Will MIT students make Elon Musk's Hyperloop a reality?

First proposed by Musk in 2013, the Hyperloop could transport commuters at about 700 miles per hour. 

This undated conceptual design rendering provided by SpaceX shows a Hyperloop passenger transport capsule, at a station ready to take on passengers. Three Southern California companies plan to build tracks to test how well the speed-of-sound transportation concept known as the 'hyperloop' works in the real world.

Elon Musk has an idea to make commuters in California go faster – much faster. And he's relying on university students to turn his idea into a reality. 

More than 100 university teams pitched their design concepts for Mr. Musk's Hyperloop idea before a panel of judges at a competition held at Texas A&M University in College Station, Texas over the weekend. 

Engineering students from the Massachusetts Institute of Technology in Cambridge, Mass. took first place with their design to make the billionaire's dream a reality. Along with the other top finishers, the MIT students will build their pods and test them at the world’s first Hyperloop test track being built near SpaceX’s Hawthorne, Calif., headquarters. 

First proposed by Musk in 2013, the Hyperloop is a high-speed ground transport concept that could travel about 700 miles per hour. According to Musk's design, “pods” could move 20 to 30 people through a 12-foot diameter low-pressure tube at a velocity only slightly slower than that of the speed of sound.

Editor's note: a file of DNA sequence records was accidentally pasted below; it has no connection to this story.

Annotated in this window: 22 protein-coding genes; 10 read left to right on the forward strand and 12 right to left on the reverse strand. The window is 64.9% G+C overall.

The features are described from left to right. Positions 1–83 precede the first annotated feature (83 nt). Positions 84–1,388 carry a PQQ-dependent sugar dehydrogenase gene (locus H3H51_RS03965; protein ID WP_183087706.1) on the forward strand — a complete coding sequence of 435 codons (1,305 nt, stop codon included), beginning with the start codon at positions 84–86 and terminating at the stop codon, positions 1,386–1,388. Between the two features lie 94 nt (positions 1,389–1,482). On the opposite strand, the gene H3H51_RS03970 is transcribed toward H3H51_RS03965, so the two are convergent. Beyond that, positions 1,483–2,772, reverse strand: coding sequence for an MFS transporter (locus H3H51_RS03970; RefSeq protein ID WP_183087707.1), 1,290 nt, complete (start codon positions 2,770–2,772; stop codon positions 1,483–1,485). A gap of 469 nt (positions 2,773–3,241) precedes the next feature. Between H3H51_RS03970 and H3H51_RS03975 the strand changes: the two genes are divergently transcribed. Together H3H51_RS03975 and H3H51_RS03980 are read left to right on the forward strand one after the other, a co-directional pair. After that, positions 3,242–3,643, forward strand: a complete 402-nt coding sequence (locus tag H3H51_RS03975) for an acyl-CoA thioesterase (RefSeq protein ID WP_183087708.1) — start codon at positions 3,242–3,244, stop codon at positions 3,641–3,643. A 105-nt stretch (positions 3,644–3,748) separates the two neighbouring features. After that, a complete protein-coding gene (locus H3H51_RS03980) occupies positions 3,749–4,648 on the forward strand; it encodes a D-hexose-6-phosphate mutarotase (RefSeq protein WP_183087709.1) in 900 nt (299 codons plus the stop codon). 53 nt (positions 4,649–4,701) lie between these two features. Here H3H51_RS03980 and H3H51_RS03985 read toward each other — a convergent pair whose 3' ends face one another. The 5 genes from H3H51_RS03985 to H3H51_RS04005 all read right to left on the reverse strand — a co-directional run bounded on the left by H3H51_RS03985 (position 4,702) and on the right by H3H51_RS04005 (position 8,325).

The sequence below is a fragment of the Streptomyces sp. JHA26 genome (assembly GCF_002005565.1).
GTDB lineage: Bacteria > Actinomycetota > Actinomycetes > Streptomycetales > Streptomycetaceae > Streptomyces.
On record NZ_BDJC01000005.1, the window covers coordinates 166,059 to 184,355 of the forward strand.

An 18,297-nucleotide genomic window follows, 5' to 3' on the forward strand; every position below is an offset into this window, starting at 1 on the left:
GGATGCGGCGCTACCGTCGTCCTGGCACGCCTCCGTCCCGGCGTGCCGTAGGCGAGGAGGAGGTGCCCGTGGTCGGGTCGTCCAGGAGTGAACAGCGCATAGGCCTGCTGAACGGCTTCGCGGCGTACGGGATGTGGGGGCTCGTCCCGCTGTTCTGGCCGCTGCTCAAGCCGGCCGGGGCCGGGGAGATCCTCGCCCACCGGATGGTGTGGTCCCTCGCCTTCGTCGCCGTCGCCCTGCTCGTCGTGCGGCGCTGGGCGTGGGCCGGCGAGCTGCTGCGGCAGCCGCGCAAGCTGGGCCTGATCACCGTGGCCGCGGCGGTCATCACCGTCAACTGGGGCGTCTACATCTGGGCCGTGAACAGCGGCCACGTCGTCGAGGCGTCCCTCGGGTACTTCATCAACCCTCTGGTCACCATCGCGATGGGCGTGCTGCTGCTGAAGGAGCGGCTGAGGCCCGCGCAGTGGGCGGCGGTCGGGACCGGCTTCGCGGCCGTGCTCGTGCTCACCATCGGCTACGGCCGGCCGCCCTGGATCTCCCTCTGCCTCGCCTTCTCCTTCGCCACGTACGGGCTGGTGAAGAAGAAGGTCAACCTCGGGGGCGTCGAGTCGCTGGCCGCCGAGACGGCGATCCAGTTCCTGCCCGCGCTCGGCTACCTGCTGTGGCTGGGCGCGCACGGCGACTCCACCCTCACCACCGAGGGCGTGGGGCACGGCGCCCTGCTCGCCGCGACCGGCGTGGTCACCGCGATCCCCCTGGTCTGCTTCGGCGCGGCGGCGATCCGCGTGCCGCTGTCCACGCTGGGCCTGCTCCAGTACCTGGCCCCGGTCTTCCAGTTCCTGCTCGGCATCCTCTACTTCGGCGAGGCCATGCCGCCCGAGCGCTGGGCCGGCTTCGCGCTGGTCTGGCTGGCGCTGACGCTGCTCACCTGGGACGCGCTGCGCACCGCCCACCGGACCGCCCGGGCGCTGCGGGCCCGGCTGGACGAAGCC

At least 22 teams will move on from competitions to test their concepts at the test track, and up to 10 more teams could also qualify after more competitions in the coming weeks, according to SpaceX.

Calling it "a fifth mode of transportation" when he first proposed the idea in August 2013 in a white paper published on the SpaceX website, Musk lamented the lackluster high-speed rail plans in California, and proposed the audacious alternative. He wrote: 

The underlying motive for a statewide mass transit system is a good one. It would be great to have an alternative to flying or driving, but obviously only if it is actually better than flying or driving. The train in question would be both slower, more expensive to operate (if unsubsidized) and less safe by two orders of magnitude than flying, so why would anyone use it? If we are to make a massive investment in a new transportation system, then the return should by rights be equally massive.

His proposed alternative has been dismissed by critics as impractical and costly. The competitions are meant to build excitement and find testable concepts to quiet the naysayers of a high-speed transportation system. 

According to the plans, the Hyperloop would closely follow California's I-5 route, getting commuters between Los Angeles and San Fransciso in about 30 minutes. Musk puts the cost of such a feat at $6 billion to carry people, or $7.5 billion for a larger freight-moving version.

"The public wants something new," Musk told the attendees in College Station. "And you're going to give it to them."

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